6 June 2019

Recycling company lodges plans for rail freight terminal at Fyshwick

| Ian Bushnell
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An overview Capital Recycling Solutions’ proposed Materials Resource Facility shows the nearby rail line where the company wants to build a freight terminal, which it says will operate regardless of whether the MRF is approved or not. Photo: CRS

The company wanting to build a waste recycling facility at Fyshwick has lodged plans for a $1.2 million rail freight terminal nearby.

Capital Recycling Solutions originally wanted to operate a waste-to-energy plant at the Ipswich Street site beside the rail line but bowed to community concerns about emissions and air quality, shelving that plan in favour of recovering recyclables from waste that would normally go to the Mugga Lane tip.

They would be shipped by rail to Port Botany, while the waste residue would go to the Woodlawn bioreactor.

CRS is awaiting the outcome of its Environmental Impact Study from the planning authority before it can proceed with a development application for its Material Resources Facility (MRF) but the company says that the rail freight terminal is independent of its plans for the MRF and would operate whether it goes ahead or not.

The site is leased to CRS and the proposed rail freight terminal will consist of an 8100 square metre hardstand area that would extend 440m along the “south shunt”, with a width of 18.4m and a height of 1m.

The terminal would operate 6 am to 10 pm Monday to Saturday and 8 am to 2 pm on Sundays, with 10 trucks a day on average, or one an hour, entering the site via Lithgow Street and exiting on to Ipswich street.

Director Adam Perry said the terminal would also service the MRF if it was approved, but the company was already trucking 30 shipping containers of scrap metal a week to Goulburn, where there were transferred to rail.

He said other businesses bringing shipping containers in and out of Canberra from Port Botany would also want to use the facility.

“It’d be just like any general freight hub – anyone who wants to take a container to or from Port Botany could come through that facility and save money,” he said.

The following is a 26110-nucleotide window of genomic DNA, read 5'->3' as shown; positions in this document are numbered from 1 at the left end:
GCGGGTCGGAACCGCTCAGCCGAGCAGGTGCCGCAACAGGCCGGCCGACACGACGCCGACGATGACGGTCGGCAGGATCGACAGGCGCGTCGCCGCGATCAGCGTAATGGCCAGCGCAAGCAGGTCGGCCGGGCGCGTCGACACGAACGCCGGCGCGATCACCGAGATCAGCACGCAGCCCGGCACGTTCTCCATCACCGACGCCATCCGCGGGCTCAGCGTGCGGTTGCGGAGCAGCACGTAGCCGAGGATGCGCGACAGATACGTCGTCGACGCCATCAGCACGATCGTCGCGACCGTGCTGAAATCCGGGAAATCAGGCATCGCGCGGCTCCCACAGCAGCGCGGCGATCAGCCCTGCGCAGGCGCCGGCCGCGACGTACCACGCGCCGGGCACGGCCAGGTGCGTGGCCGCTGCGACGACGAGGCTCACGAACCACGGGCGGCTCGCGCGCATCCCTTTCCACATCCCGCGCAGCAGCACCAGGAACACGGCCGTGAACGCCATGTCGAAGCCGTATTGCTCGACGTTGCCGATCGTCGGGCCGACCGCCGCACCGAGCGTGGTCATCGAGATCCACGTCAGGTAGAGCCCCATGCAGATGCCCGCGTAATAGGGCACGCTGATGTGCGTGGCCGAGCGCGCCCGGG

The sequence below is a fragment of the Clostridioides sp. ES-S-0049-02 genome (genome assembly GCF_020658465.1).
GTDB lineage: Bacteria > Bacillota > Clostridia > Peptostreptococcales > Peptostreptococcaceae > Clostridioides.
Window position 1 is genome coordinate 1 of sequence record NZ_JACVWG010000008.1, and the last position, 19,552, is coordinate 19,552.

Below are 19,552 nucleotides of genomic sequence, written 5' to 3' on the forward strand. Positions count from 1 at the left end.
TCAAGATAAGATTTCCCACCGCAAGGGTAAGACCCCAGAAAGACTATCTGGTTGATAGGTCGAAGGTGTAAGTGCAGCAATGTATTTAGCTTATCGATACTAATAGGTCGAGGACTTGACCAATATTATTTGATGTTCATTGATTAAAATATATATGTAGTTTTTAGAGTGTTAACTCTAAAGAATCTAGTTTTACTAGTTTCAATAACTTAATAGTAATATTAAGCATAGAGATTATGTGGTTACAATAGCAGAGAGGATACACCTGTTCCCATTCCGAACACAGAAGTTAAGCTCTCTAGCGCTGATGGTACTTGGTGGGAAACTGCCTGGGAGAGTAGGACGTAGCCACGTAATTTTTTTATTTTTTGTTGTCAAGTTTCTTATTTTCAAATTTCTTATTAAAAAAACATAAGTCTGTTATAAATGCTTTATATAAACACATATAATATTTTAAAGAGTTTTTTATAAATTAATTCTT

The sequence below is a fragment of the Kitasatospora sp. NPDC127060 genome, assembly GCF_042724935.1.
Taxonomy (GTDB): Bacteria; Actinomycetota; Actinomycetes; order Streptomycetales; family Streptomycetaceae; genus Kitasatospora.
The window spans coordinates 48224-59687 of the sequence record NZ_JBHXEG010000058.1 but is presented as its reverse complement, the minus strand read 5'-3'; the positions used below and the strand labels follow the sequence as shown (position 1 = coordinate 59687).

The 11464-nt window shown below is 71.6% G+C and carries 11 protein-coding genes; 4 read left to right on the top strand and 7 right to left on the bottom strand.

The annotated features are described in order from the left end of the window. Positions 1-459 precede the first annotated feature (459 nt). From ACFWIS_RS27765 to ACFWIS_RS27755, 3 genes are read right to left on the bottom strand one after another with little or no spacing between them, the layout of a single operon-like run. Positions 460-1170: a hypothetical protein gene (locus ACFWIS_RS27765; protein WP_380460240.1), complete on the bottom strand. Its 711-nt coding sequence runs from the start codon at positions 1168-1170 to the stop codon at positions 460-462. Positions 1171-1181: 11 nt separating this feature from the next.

Mr Perry stressed the rail freight terminal was a standalone proposition and people who oppose the MRF should not automatically oppose it.

He said the NSW Government, which would upgrade the line for the rail freight terminal, supported the proposal as it fitted in with its regional freight strategy and it didn’t want trucks going in and out of Port Botany along motorways through Sydney.

“It’s crazy that we have to take those containers to Goulburn when we could be putting them on the train just across our back fence,” Mr Perry said.

“Regardless of the MRF we still want to build the freight terminal and get some trucks off the road.”

Meanwhile, the company is at the business end of the planning authority’s assessment of its Environment Impact Study for the MRF.

“It’s at the back and forth stage,” Mr Perry said, with the authority already requesting some clarifications.

“The ball is back in their court – they can come back with any further questions or accept it with a final report and we rely on it for a development application.”

On Friday (15 March), CRS comprehensively won a court action, including costs, over the revocation of a development approval for preliminary works related to the MRF.

Mr Perry said the decision was a good step forward for the company but it was an unnecessary and wasteful process and would mean more negotiations with the ACT Government on the development consent, as well as costs and damages.


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